Liaquat Ahamed: Lords of Finance: The Bankers Who Broke the World (2009; paperback, 2009, Penguin): Actually, a history featuring four bankers from the 1920s, leading up to the 1929 Crash and Depression, and how the central banks bungled the crisis. Still, this appears at a time when the sequel is being acted out. Even if the analogies aren't obvious, the penchant for arrogance and error is still all too evident. Most likely the spookiest part will be Germany, given what happened there.
George A Akerlof/Robert J Shiller: Animal Spirits: How Human Psychology Drives the Economy, and Why It Matters for Global Capitalism (2009, Princeton University Press): A look at how psychological factors impact economic decisions -- presumably a corrective to the ultra-rationalism most economists assume to simplify their equations. Title, I believe, comes from Keynes. Schiller previously wrote Irrational Exuberance, about the stock bubble (second edition in 2006), and The Subprime Solution: How Today's Global Financial Crisis Happened and What to Do About It. [link]
Daniel Altman: Neoconomy: George Bush's Revolutionary Gamble With America's Future (2004; paperback, 2005, Public Affairs): Focuses on Bush's tax cuts and efforts to trim programs like social security.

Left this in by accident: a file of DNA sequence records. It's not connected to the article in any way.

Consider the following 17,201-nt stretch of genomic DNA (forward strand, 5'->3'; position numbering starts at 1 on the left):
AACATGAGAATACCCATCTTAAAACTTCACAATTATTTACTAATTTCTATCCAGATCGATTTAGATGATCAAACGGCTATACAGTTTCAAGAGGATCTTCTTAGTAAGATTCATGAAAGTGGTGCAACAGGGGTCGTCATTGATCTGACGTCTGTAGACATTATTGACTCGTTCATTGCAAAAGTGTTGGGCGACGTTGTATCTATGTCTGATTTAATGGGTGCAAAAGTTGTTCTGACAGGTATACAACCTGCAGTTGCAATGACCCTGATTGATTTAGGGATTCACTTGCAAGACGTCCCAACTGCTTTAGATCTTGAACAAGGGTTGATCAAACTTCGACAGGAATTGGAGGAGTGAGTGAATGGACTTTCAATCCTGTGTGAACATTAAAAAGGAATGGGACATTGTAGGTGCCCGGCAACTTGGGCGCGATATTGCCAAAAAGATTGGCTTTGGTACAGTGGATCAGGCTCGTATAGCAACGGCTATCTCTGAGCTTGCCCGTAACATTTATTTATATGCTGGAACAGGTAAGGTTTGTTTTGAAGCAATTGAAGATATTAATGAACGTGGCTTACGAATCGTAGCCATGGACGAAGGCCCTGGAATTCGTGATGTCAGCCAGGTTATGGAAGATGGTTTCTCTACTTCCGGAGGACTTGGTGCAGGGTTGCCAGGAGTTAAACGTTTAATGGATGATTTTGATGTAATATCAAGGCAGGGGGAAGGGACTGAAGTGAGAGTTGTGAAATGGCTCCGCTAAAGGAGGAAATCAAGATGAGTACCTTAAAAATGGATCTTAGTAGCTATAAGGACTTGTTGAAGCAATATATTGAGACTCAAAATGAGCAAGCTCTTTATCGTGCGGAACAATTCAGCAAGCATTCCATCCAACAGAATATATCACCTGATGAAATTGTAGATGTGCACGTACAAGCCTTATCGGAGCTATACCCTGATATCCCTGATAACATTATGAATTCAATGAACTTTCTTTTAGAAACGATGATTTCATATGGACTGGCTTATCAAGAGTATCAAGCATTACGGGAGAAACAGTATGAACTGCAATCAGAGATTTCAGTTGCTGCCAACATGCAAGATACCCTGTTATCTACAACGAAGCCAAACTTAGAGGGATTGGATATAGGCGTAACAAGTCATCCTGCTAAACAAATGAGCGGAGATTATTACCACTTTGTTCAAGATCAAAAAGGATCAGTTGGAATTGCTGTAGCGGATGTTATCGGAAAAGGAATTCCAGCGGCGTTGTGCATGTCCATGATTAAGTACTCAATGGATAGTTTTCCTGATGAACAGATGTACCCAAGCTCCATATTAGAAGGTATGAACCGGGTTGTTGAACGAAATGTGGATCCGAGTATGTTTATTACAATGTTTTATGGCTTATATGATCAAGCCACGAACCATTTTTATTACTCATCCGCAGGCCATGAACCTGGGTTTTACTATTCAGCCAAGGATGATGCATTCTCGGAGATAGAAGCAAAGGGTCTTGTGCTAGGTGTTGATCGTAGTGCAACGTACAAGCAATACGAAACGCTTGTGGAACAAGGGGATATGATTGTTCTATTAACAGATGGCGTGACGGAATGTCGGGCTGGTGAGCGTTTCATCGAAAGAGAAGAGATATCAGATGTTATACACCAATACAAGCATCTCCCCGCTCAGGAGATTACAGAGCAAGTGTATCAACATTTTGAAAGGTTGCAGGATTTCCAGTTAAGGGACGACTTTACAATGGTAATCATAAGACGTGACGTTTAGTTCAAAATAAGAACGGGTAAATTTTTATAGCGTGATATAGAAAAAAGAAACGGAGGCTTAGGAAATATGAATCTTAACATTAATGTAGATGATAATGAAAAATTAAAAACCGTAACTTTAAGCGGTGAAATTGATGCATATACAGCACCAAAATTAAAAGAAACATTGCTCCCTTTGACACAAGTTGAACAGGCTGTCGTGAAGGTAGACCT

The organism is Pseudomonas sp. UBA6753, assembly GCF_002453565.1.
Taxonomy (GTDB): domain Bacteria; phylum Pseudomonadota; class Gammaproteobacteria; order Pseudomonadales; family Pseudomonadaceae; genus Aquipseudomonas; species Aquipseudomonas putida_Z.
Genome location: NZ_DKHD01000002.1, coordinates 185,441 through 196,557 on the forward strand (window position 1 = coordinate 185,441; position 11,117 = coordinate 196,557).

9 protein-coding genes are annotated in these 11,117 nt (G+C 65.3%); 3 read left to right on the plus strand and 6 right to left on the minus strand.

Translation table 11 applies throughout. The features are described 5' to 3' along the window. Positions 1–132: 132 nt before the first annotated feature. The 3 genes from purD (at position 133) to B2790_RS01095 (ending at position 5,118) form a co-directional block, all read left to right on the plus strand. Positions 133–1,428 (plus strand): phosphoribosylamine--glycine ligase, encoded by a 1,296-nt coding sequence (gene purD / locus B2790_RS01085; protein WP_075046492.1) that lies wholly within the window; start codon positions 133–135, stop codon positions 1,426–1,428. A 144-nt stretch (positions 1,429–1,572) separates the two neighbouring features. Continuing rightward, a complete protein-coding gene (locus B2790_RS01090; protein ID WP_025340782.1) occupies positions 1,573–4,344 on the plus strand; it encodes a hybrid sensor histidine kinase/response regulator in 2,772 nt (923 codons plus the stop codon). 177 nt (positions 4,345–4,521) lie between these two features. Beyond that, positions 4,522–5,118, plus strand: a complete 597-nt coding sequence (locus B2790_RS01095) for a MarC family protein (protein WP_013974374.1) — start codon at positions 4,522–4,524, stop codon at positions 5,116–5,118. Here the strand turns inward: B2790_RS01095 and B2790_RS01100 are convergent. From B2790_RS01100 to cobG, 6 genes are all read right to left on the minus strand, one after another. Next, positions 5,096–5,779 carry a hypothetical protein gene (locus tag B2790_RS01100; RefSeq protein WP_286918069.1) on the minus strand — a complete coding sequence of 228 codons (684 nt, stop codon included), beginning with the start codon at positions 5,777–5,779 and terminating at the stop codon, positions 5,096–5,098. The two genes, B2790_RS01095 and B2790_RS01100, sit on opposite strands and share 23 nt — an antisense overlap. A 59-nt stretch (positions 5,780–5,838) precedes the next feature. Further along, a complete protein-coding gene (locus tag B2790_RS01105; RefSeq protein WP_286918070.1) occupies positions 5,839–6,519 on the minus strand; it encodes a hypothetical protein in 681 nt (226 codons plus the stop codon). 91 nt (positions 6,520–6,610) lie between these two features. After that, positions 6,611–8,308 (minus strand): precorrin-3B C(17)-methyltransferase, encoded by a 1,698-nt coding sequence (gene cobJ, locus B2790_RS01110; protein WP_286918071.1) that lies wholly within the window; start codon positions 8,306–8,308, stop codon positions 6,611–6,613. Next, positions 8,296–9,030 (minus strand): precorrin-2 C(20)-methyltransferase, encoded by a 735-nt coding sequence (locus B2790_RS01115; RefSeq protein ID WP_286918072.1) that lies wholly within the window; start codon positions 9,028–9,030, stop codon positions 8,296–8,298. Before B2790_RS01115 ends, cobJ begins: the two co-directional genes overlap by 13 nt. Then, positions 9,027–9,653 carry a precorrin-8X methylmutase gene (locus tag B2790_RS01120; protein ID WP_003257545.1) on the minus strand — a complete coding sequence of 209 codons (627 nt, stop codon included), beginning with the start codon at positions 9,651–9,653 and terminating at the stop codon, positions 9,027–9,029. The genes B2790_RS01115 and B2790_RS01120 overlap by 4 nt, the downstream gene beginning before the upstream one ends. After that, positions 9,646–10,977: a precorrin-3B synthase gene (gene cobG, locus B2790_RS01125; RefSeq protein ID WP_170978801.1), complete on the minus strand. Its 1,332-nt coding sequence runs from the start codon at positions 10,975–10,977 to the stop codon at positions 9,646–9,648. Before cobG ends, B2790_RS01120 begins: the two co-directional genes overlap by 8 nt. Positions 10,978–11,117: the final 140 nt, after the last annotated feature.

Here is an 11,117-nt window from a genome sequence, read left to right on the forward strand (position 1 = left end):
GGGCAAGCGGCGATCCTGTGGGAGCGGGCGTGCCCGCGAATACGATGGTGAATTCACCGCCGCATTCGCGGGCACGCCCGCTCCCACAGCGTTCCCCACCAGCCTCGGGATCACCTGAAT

Robert D Auerbach: Deception and Abuse at the Fed: Henry B Gonzalez Battles Alan Greenspan's Bank (2008, University of Texas Press): Gonzalez is a D-TX congressman who chaired the House Financial Services Committee, one of the few politicians who ever tried to exert any oversight on the Fed.
Stephen H Axilrod: Inside the Fed: Monetary Policy and Its Management, Martin Through Greenspan to Benanke (2009, MIT Press): Until Bernanke most of what the Fed did was diddle with the money supply, taking the punch bowl away when parties started to get going (unless you're Greenspan and the party is Republican, of course), and this briefly (213 pp) surveys that side, from a long time insider's perspective.
Joel Bakan: The Corporation: The Pathological Pursuit of Profit and Power (paperback, 2005, Free Press): Not specifically about banks, but the author could write a sequel that is. For starters, the custom of treating fines for illegal activities to cost-benefit analysis is sociopathic.
William Baker/Addison Wiggin: Endless Money: The Moral Hazards of Socialism (2009, Wiley): Exposes "the dark motives and drivers of today's socialist alliance, a combination of the über rich and the rights of the entitled lower-middle class." Sounds like if we had only kept to the gold standard we wouldn't have had all that growth which turned into bubbles and burst into recessions.